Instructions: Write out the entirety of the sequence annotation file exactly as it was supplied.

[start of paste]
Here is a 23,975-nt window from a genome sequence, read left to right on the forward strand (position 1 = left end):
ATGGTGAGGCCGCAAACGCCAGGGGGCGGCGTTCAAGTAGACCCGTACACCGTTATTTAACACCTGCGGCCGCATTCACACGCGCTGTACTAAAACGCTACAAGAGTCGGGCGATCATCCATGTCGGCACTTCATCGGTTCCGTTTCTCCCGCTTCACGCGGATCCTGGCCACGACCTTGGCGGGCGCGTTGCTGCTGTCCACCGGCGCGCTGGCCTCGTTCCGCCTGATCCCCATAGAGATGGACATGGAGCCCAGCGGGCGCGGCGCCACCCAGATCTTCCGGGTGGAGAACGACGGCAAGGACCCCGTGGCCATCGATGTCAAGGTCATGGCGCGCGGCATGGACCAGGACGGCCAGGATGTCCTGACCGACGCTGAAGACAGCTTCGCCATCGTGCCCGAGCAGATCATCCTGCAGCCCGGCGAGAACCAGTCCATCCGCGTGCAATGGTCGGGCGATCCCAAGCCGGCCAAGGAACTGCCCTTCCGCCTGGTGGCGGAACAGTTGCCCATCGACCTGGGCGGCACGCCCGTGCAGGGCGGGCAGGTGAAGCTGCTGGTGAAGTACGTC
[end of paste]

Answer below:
Here is a 23,975-nt window from a genome sequence, read left to right on the forward strand (position 1 = left end):
ATGGTGAGGCCGCAAACGCCAGGGGGCGGCGTTCAAGTAGACCCGTACACCGTTATTTAACACCTGCGGCCGCATTCACACGCGCTGTACTAAAACGCTACAAGAGTCGGGCGATCATCCATGTCGGCACTTCATCGGTTCCGTTTCTCCCGCTTCACGCGGATCCTGGCCACGACCTTGGCGGGCGCGTTGCTGCTGTCCACCGGCGCGCTGGCCTCGTTCCGCCTGATCCCCATAGAGATGGACATGGAGCCCAGCGGGCGCGGCGCCACCCAGATCTTCCGGGTGGAGAACGACGGCAAGGACCCCGTGGCCATCGATGTCAAGGTCATGGCGCGCGGCATGGACCAGGACGGCCAGGATGTCCTGACCGACGCTGAAGACAGCTTCGCCATCGTGCCCGAGCAGATCATCCTGCAGCCCGGCGAGAACCAGTCCATCCGCGTGCAATGGTCGGGCGATCCCAAGCCGGCCAAGGAACTGCCCTTCCGCCTGGTGGCGGAACAGTTGCCCATCGACCTGGGCGGCACGCCCGTGCAGGGCGGGCAGGTGAAGCTGCTGGTGAAGTACGTC